Immigration Status and Health Coverage
Most Immigrants Qualify for Health Coverage
Under the Affordable Care Act, most immigrants qualify for health coverage, including the following groups:
- Lawful permanent residents or (“green card holders”).
- Lawful temporary residents.
- Persons fleeing persecution, including refugees and asylees.
- Other humanitarian immigrants, including those granted temporary protected status.
- Non-immigrant status holders (including worker visas and student visas).
Everyone Can Apply
Both lawfully present and not lawfully present individuals can apply through Covered California to see if they are eligible for a health plan through Covered California or Medi-Cal. There is no “waiting period” or “five-year bar.”
Immigrants who are not lawfully present do not qualify for a health plan through Covered California; however, they may qualify for coverage through Medi-Cal up to age 19 or for pregnancy coverage. Immigrants who are not lawfully present can also buy private health insurance on their own outside of Covered California. Additionally, some counties offer other health care options for immigrants who are not lawfully present.
Lawfully present individuals who meet all other eligibility requirements, such as income requirements and California state residency, may be eligible for financial assistance to purchase a health insurance plan through Covered California. Or they may be eligible for free or low-cost coverage through Medi-Cal.
Families With Mixed Immigration Status
All family members must be listed on the application, regardless of their immigration status or whether they are seeking coverage. We need this information to understand income and family size in order to calculate financial assistance and determine program eligibility. All information provided on the application is confidential.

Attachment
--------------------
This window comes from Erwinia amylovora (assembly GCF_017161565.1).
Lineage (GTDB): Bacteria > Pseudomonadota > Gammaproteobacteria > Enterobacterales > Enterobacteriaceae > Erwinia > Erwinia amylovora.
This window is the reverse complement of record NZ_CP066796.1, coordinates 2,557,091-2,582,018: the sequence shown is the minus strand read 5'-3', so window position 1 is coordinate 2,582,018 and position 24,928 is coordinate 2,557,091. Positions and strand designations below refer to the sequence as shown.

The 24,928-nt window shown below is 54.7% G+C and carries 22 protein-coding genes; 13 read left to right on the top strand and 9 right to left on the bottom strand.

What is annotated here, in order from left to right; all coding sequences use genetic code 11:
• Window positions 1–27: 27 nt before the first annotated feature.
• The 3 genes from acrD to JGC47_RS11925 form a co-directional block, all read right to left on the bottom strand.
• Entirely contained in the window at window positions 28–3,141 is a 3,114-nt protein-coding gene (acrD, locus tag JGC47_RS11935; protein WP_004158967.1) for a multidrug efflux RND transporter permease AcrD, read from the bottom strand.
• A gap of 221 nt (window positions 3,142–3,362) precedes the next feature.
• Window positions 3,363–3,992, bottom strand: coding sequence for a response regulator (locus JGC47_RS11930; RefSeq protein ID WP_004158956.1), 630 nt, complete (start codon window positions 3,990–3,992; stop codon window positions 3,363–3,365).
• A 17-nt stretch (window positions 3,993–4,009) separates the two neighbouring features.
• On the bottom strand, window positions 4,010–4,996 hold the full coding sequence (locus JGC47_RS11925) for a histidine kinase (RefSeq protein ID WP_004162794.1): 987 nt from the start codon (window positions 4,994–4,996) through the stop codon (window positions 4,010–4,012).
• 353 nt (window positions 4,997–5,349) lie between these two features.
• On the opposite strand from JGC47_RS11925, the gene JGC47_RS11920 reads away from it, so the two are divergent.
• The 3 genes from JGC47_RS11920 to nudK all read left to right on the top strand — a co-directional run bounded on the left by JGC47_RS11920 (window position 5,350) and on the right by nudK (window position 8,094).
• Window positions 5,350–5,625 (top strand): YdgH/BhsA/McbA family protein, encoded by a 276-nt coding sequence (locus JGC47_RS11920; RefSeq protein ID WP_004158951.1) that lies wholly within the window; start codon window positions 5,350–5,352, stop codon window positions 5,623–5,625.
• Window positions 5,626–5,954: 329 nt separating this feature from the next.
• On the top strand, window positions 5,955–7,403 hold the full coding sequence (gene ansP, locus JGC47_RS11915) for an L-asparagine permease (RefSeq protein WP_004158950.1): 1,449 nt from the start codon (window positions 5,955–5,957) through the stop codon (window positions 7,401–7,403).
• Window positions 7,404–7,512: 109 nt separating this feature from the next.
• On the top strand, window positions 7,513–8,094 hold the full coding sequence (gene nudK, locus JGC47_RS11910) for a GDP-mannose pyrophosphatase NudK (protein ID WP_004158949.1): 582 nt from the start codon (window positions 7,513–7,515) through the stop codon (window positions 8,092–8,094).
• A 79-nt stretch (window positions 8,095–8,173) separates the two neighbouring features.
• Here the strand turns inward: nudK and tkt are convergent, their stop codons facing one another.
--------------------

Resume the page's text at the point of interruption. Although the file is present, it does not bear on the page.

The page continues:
Documents to Prove Immigration Status
If immigration status cannot be confirmed electronically, applicants will need to provide documents to show their immigration status.
Deferred Action for Childhood Arrivals (DACA)
Individuals who are under Deferred Action for Childhood Arrivals (DACA) are not considered lawfully present. They are not eligible to purchase a health plan through Covered California or to receive financial assistance. They may be eligible for Medi-Cal, however, and can apply for Medi-Cal through Covered California or at a county social services office.
The term public charge describes someone who is heavily dependent on government assistance. In January 2020, the United States Supreme Court lifted a nationwide injunction which allowed the public charge rule to go into effect while lower courts continue to litigate the legality of the rule. There is important information for Californians seeking health insurance through Covered California or Medi-Cal, which use the same application to determine eligibility for both programs.
- Financial help through Covered California, including advanced premium tax credit (APTC), state premium assistance, and cost-sharing reduction (CSR) to help pay for care, are NOT public benefits under the new rule and will NOT be considered when making a public charge determination.
- If you are applying for financial help through Covered California’s online application, Covered California will check your eligibility for Medi-Cal and for financial assistance through Covered California. Some Medi-Cal programs are public benefits under the new rule, but each family’s situation is different.
- The public charge rule is complex and may affect families differently based on their unique situation. If you have more questions, please call the Health Consumer Alliance (HCA) at (888) 804-3536 to speak with a local immigration attorney about the public charge rule. Or visit the Department of Social Services website for a list of community organizations that can provide free, confidential legal assistance related to public charge.